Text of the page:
7 Ways to Survive the Office Christmas Party & the Silly Season
Tis the season to let your hair down, swivel the office chair around a few times and dance to some classic 90s hits at your office Christmas party. How do you make sure it’s a success for your career? Up to 50% of workers say that they regret going to the end of year celebrations
A recent survey showed that not everyone said they had negative feelings towards it, in fact, the office Christmas party was the highlight of the year for up to 43% of respondents in the 18-34 year old category. 25% of workers said they only looked forward to it if it was an all-expenses paid party, with 14% of workers having to pay for their own end of year celebrations. 15% of workers say they will be getting a Christmas bonus and nearly 60% planned on receiving a gift, however small, such as a mug or keyring.
If you’re about to have your office Christmas party, there are 7 main things you need to do to ensure that your night goes smoothly. Here’s your checklist, as originally published on Employers Connect.
Think ahead about what you want to achieve
Some people say they always skip the Christmas party as it’s too risky: they don’t want to end up in a compromising situation or in an embarrassing conversation. However, out-of-work-hours socialising can be one of your best opportunities to network. Identify at least 5 new people you’d like to get to know better and hit them up for a conversation in the first hour or two of the event before the karaoke tunes come out and important conversations will be forgotten.
Know who will be attending
From your direct colleagues, to upper management, sales staff and even contractors and out-of-office workers, know who will be there and plan in advance who to stick close to, and who to avoid. Office and workplace politics can transfer over to out-of-work events, so make sure you can dodge any awkward conversations easily.
Start with a sugary drink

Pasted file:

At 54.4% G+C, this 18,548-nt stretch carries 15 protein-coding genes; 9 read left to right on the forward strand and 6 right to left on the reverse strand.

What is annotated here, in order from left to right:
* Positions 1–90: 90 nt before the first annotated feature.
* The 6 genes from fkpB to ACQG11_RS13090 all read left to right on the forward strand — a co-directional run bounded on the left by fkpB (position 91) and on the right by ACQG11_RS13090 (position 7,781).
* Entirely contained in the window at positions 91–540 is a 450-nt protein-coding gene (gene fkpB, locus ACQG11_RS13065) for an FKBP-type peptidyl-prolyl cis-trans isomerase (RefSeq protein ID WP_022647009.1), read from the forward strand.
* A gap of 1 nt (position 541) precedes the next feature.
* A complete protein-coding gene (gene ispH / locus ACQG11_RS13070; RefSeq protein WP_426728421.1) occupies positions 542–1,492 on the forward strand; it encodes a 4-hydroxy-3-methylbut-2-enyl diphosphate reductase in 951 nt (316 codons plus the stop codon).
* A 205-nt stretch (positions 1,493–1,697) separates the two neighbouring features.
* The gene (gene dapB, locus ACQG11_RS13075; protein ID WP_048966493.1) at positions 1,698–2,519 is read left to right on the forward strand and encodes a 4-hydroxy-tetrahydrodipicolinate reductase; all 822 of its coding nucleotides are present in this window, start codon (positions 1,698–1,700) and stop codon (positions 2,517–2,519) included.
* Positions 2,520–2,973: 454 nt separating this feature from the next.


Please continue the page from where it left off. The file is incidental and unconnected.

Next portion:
Whether you’re planning on drinking alcohol or not (and let’s face it, most people will have a drink or two at their Christmas party!) start your night with a sugary drink such as lemonade or orange juice. The sugar gets into your bloodstream and the non-alcoholic liquid will hydrate you so that when you do have that first drink, you’re starting off right.
Make sure you eat enough
Most Australian companies would be cluey enough now to know they must provide both food and drinks at work events to ensure that staffers don’t get too inebriated too quickly. We all know that we’re supposed to alternate non-alcoholic drinks with alcoholic drinks but making sure you consume enough food is also important to your recovery the next day.
Safe passage is your employer’s responsibility
Believe it or not, it’s up to your boss to make sure you get home OK, to an extent. HR Inform says, “Organisations should ensure that at least one senior staff member does not consume alcohol and monitors employee consumption and behaviour at the event. Those responsible should also have sufficient taxi vouchers to ensure safe passage home… Many organisations include the cost of taxi vouchers in (their) Christmas function budget.”
Let‘s not forget what the holiday season is all about – it’s time to let your hair down and enjoy life. Do not forget to have fun and try to appreciate the company of your teammates. Make an effort to reach out to someone new if you’ve been with the company for some time and make sure you act respectfully, and keep to the standards expected of you at work, particularly those rules around swearing, flirting and excessive alcohol consumption.
…and if something went wrong
Hopefully no one really noticed. Saying or doing something embarrassing is usually never that bad, unless the intent was malicious. If you really messed up, send an apology by email, raise it in person with the colleague affected or in a worse case scenario, speak to your managers or to HR/People and Culture, and get their expert advice. A quick apology and expression of regret usually goes a long way.